As someone who loved Babylon-5 as a teenager, and has fondly kept track of it with a little more distance as an adult, The Road Home was straightforward to follow but, make no mistake, this is first and foremost a love letter to the fandom, as well as the actors who have been lost. You will find a metric ton of Easter eggs if you loved B5, and miss a lot of them if you’re new, though as with other continuations of nostalgic IP (such as Star Trek: Picard), I can’t really imagine a raft of people unfamiliar with this series will be racing to buy The Road Home – only available to purchase digitally or via disc, having skipped a cinematic release.

That said, JMS works at the beginning to ground you back in the future world of Babylon-5, through news reels catching us up on a potted history of the main B5 throughline story (but I mean potted – there is an absolute brace of stuff B5 did that doesn’t even get a hint of a mention in this film). By keeping the focus on Sheridan, a corny though engaging, diplomatic hero, he also prevents us getting too unstuck ourselves as we dance across time and space. Even when we’re bumping into a flotilla of characters (including favourites such as Londo Mollari or Lyta Alexander, still voiced by the original actors), the central premise remains in reach.

What I enjoyed the most, more indeed than the references or character appearances and so on, was how JMS works to underlay The Road Home with some scientific mysticism regarding time travel and multiverse travel. He tackles the ‘observer effect’ of quantum mechanics, the idea of a phenomenon being changed when an observer experiences the observed. Sheridan here becomes the observer, effecting the multiverse as he goes, and theoretically threatening a multiversal catastrophe unless he returns to his own time/space. That all felt an extension of work JMS has done in comic form, heavily on Spider-Man, as a writer who understands how to pack huge scientific concepts into a grounded, human story. Babylon-5 was full of those.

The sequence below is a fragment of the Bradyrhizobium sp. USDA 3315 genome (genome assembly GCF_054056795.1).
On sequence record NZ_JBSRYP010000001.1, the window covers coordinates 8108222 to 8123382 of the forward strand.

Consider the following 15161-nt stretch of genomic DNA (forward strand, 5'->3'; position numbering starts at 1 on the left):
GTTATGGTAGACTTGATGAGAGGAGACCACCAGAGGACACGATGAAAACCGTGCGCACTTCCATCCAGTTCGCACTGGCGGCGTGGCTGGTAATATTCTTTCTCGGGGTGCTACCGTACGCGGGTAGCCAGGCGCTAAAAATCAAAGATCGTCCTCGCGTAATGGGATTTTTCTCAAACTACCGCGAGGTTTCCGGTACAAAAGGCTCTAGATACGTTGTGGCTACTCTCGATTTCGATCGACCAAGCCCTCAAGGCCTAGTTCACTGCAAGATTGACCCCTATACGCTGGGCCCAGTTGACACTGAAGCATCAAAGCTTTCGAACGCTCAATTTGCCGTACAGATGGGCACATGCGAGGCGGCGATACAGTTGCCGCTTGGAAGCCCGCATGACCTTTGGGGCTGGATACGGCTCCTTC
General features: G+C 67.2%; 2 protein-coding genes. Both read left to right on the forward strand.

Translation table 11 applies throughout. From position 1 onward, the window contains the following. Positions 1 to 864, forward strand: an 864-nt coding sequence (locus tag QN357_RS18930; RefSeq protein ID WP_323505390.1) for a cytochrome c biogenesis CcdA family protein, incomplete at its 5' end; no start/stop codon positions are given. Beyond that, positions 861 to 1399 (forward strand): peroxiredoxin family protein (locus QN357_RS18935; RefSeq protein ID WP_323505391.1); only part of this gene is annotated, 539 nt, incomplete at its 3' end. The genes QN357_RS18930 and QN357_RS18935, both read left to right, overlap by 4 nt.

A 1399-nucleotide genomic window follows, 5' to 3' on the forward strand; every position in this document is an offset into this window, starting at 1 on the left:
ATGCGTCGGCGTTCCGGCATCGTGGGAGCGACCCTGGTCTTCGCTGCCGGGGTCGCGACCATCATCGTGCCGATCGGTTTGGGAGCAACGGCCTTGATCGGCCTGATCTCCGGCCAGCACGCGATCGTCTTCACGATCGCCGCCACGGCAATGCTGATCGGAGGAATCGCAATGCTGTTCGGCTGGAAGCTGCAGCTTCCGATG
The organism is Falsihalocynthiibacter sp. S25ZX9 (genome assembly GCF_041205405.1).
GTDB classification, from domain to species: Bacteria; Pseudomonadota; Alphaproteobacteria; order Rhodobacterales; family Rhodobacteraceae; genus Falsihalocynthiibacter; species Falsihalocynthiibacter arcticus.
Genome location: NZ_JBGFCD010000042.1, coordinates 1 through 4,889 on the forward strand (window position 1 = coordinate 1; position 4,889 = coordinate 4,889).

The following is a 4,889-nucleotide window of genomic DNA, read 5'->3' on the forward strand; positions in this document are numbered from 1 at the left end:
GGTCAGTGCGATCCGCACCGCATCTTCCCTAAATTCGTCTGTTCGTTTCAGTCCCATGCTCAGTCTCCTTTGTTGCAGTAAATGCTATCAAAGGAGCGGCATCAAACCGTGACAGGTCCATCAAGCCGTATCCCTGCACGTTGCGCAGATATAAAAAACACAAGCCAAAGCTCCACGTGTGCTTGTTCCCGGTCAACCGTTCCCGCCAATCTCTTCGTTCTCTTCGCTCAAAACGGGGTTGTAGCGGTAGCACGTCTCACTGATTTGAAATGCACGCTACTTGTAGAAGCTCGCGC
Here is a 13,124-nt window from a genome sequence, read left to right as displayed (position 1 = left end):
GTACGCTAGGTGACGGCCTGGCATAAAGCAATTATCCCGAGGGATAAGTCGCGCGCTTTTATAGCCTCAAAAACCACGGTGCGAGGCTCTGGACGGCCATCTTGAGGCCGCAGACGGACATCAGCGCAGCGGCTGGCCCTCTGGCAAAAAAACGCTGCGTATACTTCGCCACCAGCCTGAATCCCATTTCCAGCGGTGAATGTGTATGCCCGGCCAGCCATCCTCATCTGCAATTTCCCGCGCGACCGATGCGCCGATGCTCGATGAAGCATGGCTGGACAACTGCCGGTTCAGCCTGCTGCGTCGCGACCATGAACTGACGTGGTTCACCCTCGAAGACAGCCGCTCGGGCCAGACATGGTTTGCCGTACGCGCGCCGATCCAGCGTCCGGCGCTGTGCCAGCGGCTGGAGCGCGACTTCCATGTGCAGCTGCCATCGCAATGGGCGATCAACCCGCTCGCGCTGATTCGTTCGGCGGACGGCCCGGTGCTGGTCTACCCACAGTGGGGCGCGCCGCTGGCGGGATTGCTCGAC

And in true Babylon-5 fashion, The Road Home is just as hokey throughout, with JMS landing as many one-liners or jokes as those that just collapse at our feet. It feels in step with the show that came before, a natural progression, even if the mechanism has changed. Turns out Babylon-5 works really well with such quality 2D animation, allowing for genuinely gigantic set-pieces the TV series could never have achieved, and production designs that transform well-worn visuals – the look of the station, ship designs etc… (Shadow ships now have a neat touch of the Lovecraftian) – into amended, freshened entities. Arguably, Babylon-5 has never looked better. The animation impressing is a major reason why The Road Home works.

A lot also lies on the performances. It’s one thing asking old hands to reprise roles they haven’t played in a quarter of a century, but porting in audible facsimiles for beloved, no longer with us actors is even trickier. The Road Home pulls both off well. Boxleitner particularly doesn’t sound his 70+ years of age (compare this to when Sean Connery voiced 007 in the From Russia With Love game in his mid-70s, and sounded decidedly rickety). And the new voice talents bringing to life classic B5 characters such as G’Kar, Delenn & Garibaldi do a sterling job of replicating those immortal voices. You really can’t see the join.

All in all, The Road Home is a brisk, breezy Babylon-5 adventure, steeped in fan nods and nostalgia, but also keyed in to modern storytelling’s fascination with both the multiverse and also the intersection between science, faith and love. JMS packages all of these elements into a film that both honours the past and, without spoiling anything, very much establishes a potential, rather unexpected new lease of life for the world being revisited.

It might be worth a punt even if you haven’t watched Babylon-5, if you’re a fan of comic-book-esque, time-travel science-fiction. Check out the show too. Help prevent it remaining in the 90s, all alone in the night.

Babylon-5: The Road Home is now available digitally, on Blu-Ray and 4K disc. You can find more on it here.